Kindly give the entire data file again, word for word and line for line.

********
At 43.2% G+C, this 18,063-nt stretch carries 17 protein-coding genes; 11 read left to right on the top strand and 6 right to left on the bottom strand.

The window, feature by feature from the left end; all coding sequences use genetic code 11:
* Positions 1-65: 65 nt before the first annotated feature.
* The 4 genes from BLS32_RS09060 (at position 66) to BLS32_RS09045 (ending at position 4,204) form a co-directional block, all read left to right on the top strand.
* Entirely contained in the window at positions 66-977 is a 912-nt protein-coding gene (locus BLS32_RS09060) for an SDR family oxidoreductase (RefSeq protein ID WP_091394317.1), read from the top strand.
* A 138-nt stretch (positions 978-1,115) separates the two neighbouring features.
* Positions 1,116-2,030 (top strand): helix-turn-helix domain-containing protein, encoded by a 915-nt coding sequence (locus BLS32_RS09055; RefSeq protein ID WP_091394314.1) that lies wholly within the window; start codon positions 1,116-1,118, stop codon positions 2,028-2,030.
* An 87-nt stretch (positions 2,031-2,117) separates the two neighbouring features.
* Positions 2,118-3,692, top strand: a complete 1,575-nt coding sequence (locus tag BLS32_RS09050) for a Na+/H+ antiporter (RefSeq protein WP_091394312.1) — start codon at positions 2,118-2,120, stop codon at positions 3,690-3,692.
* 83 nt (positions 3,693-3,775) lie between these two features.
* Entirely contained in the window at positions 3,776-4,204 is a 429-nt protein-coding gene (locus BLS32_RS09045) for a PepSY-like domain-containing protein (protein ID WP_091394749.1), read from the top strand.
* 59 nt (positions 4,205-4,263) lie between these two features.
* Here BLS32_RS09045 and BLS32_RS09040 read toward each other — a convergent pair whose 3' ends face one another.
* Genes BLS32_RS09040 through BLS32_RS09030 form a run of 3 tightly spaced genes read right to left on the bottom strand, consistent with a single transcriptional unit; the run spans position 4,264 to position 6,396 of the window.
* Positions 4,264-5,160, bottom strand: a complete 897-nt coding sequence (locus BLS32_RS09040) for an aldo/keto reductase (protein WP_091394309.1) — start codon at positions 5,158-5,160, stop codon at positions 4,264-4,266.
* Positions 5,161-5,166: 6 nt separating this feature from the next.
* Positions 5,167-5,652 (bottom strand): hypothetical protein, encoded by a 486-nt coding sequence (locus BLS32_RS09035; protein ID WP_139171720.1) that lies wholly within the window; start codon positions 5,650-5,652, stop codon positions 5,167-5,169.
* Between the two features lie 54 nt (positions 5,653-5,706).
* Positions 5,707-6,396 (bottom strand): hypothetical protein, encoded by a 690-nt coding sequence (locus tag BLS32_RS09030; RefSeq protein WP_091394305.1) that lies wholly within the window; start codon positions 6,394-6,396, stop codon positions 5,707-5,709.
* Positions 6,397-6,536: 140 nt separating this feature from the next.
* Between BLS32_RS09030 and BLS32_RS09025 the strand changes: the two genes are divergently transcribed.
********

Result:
At 43.2% G+C, this 18,063-nt stretch carries 17 protein-coding genes; 11 read left to right on the top strand and 6 right to left on the bottom strand.

The window, feature by feature from the left end; all coding sequences use genetic code 11:
* Positions 1-65: 65 nt before the first annotated feature.
* The 4 genes from BLS32_RS09060 (at position 66) to BLS32_RS09045 (ending at position 4,204) form a co-directional block, all read left to right on the top strand.
* Entirely contained in the window at positions 66-977 is a 912-nt protein-coding gene (locus BLS32_RS09060) for an SDR family oxidoreductase (RefSeq protein ID WP_091394317.1), read from the top strand.
* A 138-nt stretch (positions 978-1,115) separates the two neighbouring features.
* Positions 1,116-2,030 (top strand): helix-turn-helix domain-containing protein, encoded by a 915-nt coding sequence (locus BLS32_RS09055; RefSeq protein ID WP_091394314.1) that lies wholly within the window; start codon positions 1,116-1,118, stop codon positions 2,028-2,030.
* An 87-nt stretch (positions 2,031-2,117) separates the two neighbouring features.
* Positions 2,118-3,692, top strand: a complete 1,575-nt coding sequence (locus tag BLS32_RS09050) for a Na+/H+ antiporter (RefSeq protein WP_091394312.1) — start codon at positions 2,118-2,120, stop codon at positions 3,690-3,692.
* 83 nt (positions 3,693-3,775) lie between these two features.
* Entirely contained in the window at positions 3,776-4,204 is a 429-nt protein-coding gene (locus BLS32_RS09045) for a PepSY-like domain-containing protein (protein ID WP_091394749.1), read from the top strand.
* 59 nt (positions 4,205-4,263) lie between these two features.
* Here BLS32_RS09045 and BLS32_RS09040 read toward each other — a convergent pair whose 3' ends face one another.
* Genes BLS32_RS09040 through BLS32_RS09030 form a run of 3 tightly spaced genes read right to left on the bottom strand, consistent with a single transcriptional unit; the run spans position 4,264 to position 6,396 of the window.
* Positions 4,264-5,160, bottom strand: a complete 897-nt coding sequence (locus BLS32_RS09040) for an aldo/keto reductase (protein WP_091394309.1) — start codon at positions 5,158-5,160, stop codon at positions 4,264-4,266.
* Positions 5,161-5,166: 6 nt separating this feature from the next.
* Positions 5,167-5,652 (bottom strand): hypothetical protein, encoded by a 486-nt coding sequence (locus BLS32_RS09035; protein ID WP_139171720.1) that lies wholly within the window; start codon positions 5,650-5,652, stop codon positions 5,167-5,169.
* Between the two features lie 54 nt (positions 5,653-5,706).
* Positions 5,707-6,396 (bottom strand): hypothetical protein, encoded by a 690-nt coding sequence (locus tag BLS32_RS09030; RefSeq protein WP_091394305.1) that lies wholly within the window; start codon positions 6,394-6,396, stop codon positions 5,707-5,709.
* Positions 6,397-6,536: 140 nt separating this feature from the next.
* Between BLS32_RS09030 and BLS32_RS09025 the strand changes: the two genes are divergently transcribed.